Fiat Dino Spider
Voluptuous styling by Pininfarina still evokes that dreamy 1960s Riviera style. This is one of the later 2.4-litre V6 cars, actually assembled by Ferrari and built alongside the Dino 246 which used the same engine. Reputedly only 424 were made, so hugely rare and coveted now, and at a price.
Fiat 2300S coupé
In the early 1960s, Fiat and the Ghia design house collaborated over this elegant 2300S coupé. Spun off the Fiat 2300 floorpan and with straight-six, twin carb power (136bhp), the 2300S was good for some 120mph. Dubbed the 'poor man's Ferrari' for a time, it effectively predated Fiat's cult 130 Coupé.
Nuova 500 model
Wood master model for the bodywork dies of the classic Nuova 500 of 1957 which, in turn, inspired today's Fiat 500. This is a full scale model in solid mahogany. Computer design has long since bypassed the need for such styling bucks. Inevitable, of course, but still a pity as this in itself is a true work of art.
The mighty 22-litre Mefistofele which in 1924 took the land speed record under the command of Sir Ernest Eldridge. With 6-cylinder, 320bhp Fiat aircraft engine on board, it achieved 237.98km/h (147.9mph) and in recent years has been a crowd pleaser at Goodwood, although at slightly slower speed.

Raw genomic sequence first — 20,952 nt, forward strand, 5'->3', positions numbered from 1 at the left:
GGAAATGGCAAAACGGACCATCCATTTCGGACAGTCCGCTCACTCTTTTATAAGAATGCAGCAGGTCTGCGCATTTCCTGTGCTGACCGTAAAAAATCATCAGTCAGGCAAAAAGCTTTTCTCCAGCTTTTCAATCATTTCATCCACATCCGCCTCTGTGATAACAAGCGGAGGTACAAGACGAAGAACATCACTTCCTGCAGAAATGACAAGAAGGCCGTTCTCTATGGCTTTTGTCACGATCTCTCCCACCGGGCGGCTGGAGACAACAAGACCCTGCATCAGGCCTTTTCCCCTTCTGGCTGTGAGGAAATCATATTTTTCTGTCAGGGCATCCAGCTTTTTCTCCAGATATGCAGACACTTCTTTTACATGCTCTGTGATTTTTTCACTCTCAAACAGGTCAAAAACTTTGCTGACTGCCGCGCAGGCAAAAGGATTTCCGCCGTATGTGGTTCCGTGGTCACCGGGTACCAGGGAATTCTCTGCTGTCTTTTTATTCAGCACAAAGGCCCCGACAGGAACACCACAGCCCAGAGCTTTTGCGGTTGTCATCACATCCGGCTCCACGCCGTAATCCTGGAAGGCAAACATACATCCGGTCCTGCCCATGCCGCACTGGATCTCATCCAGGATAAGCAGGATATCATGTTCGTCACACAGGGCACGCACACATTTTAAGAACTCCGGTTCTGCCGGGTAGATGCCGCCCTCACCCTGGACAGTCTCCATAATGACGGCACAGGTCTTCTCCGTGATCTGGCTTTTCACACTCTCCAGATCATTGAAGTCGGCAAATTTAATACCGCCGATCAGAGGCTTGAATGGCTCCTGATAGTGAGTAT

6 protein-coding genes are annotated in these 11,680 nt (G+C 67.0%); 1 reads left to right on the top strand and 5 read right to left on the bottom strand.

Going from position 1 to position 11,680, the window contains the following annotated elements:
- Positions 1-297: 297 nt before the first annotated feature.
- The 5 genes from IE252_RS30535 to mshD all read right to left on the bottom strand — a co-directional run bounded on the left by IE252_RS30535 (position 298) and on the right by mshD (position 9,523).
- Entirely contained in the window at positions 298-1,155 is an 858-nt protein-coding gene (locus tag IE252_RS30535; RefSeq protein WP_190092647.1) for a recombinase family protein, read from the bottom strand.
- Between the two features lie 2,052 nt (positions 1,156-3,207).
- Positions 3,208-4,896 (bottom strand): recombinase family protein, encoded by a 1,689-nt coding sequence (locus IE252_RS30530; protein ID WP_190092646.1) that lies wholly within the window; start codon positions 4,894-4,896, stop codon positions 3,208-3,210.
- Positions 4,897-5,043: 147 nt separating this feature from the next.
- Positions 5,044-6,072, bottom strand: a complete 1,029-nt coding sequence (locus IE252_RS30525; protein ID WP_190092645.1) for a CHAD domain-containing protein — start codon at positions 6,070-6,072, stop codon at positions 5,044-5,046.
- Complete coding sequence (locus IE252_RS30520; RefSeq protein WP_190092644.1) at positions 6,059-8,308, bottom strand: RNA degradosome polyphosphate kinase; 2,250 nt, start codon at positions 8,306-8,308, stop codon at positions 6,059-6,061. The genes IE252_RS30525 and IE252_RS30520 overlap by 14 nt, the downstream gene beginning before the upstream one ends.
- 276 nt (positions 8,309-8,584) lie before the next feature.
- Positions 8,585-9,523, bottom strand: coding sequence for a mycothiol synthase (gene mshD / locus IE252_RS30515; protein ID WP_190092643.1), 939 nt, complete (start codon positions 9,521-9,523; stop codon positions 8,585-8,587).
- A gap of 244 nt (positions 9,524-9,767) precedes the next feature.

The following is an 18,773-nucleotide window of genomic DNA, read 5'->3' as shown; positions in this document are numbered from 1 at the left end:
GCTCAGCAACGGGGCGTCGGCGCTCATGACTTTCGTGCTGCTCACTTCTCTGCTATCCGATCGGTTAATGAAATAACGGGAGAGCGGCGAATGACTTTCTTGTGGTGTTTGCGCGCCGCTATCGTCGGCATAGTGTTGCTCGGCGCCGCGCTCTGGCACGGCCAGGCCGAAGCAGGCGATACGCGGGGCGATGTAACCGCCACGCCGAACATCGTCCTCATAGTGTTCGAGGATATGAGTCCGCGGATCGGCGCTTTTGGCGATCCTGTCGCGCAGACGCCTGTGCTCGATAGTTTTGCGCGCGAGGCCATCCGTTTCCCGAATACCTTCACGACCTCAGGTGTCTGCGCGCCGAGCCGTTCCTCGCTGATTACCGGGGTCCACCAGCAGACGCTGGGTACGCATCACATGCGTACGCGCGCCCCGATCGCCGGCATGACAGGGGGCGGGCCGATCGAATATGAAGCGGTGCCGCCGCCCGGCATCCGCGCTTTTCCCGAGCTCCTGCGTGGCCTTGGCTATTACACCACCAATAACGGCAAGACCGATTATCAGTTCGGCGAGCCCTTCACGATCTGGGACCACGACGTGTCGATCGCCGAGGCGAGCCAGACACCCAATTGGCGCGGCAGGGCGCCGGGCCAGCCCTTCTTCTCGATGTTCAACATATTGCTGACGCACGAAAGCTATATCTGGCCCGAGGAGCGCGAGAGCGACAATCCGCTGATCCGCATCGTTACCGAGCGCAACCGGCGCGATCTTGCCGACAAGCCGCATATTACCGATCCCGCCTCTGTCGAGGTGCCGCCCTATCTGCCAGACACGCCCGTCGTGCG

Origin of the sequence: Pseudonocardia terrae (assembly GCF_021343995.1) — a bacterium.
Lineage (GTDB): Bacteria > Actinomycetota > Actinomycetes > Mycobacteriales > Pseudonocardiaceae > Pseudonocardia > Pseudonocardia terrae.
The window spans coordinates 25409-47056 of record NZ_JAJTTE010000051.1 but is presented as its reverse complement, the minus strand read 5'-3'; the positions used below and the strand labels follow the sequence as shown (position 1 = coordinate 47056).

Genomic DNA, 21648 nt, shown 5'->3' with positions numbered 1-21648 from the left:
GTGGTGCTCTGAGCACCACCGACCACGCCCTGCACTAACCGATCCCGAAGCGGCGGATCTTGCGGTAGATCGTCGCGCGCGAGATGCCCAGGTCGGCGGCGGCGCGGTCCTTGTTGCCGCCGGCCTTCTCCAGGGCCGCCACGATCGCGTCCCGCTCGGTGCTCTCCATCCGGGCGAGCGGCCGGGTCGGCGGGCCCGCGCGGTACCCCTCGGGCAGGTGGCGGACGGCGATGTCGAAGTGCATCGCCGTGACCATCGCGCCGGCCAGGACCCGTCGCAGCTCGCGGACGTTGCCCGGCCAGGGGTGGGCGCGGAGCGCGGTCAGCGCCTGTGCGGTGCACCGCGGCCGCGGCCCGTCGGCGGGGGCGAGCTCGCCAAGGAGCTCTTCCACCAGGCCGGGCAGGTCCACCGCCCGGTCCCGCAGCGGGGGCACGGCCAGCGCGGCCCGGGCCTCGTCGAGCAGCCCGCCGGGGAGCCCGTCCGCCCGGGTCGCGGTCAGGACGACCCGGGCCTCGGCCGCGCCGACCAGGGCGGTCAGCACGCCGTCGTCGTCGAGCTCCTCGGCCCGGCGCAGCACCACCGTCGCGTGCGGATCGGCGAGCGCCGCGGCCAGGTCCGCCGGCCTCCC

Though best known for cars, Fiat also has a long history in the aircraft industry and the Centro Storico Fiat has a big and impressive display of models and even a G91 jet fighter on display. Aircraft engines, ship engines, bicycles, fridges and washing machines, the giant Fiat empire has made them all, and more.
Italian car memorabilia
The archive at Centro Storico Fiat contains not just key company information and documents, but a big selection of manuals, press kits, brochures, magazines as well, covering not just Fiat, but Lancia, Alfa and Abarth too (enough to send Ebay into meltdownÖ). More than 6 million images are also stored there.
Fiat 127 advertisment
Stylish contemporary ad for the Fiat 127 which won European Car of the Year in 1972. From the Centro Storico Fiat vaults, there are also many evocative photos to set the mood and videos to watch. The Storico is now highly active on social media too and you can follow its activities daily on Facebook and Twitter.